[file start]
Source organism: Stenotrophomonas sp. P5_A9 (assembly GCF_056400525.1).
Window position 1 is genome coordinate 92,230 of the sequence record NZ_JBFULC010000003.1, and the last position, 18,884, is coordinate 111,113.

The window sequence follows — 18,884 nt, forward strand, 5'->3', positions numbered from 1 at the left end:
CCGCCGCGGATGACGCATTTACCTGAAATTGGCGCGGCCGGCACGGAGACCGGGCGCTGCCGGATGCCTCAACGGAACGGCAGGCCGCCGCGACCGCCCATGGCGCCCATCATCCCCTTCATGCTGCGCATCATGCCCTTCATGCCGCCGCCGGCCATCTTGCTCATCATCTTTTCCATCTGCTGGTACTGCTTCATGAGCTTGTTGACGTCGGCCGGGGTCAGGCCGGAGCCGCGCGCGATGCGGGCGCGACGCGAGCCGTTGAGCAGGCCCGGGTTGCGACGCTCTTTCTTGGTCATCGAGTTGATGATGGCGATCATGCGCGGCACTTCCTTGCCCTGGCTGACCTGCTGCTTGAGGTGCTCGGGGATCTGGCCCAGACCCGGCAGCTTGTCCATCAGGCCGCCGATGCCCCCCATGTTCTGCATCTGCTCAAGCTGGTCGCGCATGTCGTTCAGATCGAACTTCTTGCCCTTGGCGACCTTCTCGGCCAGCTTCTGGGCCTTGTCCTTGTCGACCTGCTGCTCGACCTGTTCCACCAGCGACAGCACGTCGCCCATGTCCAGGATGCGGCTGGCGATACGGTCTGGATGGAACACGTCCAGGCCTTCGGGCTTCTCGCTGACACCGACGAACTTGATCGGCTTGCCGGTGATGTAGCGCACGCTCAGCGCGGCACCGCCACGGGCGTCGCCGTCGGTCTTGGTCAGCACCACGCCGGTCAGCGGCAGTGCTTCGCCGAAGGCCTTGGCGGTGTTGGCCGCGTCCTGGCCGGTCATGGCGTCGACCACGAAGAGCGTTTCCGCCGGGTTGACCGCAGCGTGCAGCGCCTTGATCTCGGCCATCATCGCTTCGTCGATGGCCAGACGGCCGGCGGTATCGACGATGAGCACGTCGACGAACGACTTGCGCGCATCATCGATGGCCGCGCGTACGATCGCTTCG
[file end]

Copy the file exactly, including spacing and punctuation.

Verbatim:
Source organism: Stenotrophomonas sp. P5_A9 (assembly GCF_056400525.1).
Window position 1 is genome coordinate 92,230 of the sequence record NZ_JBFULC010000003.1, and the last position, 18,884, is coordinate 111,113.

The window sequence follows — 18,884 nt, forward strand, 5'->3', positions numbered from 1 at the left end:
CCGCCGCGGATGACGCATTTACCTGAAATTGGCGCGGCCGGCACGGAGACCGGGCGCTGCCGGATGCCTCAACGGAACGGCAGGCCGCCGCGACCGCCCATGGCGCCCATCATCCCCTTCATGCTGCGCATCATGCCCTTCATGCCGCCGCCGGCCATCTTGCTCATCATCTTTTCCATCTGCTGGTACTGCTTCATGAGCTTGTTGACGTCGGCCGGGGTCAGGCCGGAGCCGCGCGCGATGCGGGCGCGACGCGAGCCGTTGAGCAGGCCCGGGTTGCGACGCTCTTTCTTGGTCATCGAGTTGATGATGGCGATCATGCGCGGCACTTCCTTGCCCTGGCTGACCTGCTGCTTGAGGTGCTCGGGGATCTGGCCCAGACCCGGCAGCTTGTCCATCAGGCCGCCGATGCCCCCCATGTTCTGCATCTGCTCAAGCTGGTCGCGCATGTCGTTCAGATCGAACTTCTTGCCCTTGGCGACCTTCTCGGCCAGCTTCTGGGCCTTGTCCTTGTCGACCTGCTGCTCGACCTGTTCCACCAGCGACAGCACGTCGCCCATGTCCAGGATGCGGCTGGCGATACGGTCTGGATGGAACACGTCCAGGCCTTCGGGCTTCTCGCTGACACCGACGAACTTGATCGGCTTGCCGGTGATGTAGCGCACGCTCAGCGCGGCACCGCCACGGGCGTCGCCGTCGGTCTTGGTCAGCACCACGCCGGTCAGCGGCAGTGCTTCGCCGAAGGCCTTGGCGGTGTTGGCCGCGTCCTGGCCGGTCATGGCGTCGACCACGAAGAGCGTTTCCGCCGGGTTGACCGCAGCGTGCAGCGCCTTGATCTCGGCCATCATCGCTTCGTCGATGGCCAGACGGCCGGCGGTATCGACGATGAGCACGTCGACGAACGACTTGCGCGCATCATCGATGGCCGCGCGTACGATCGCTTCG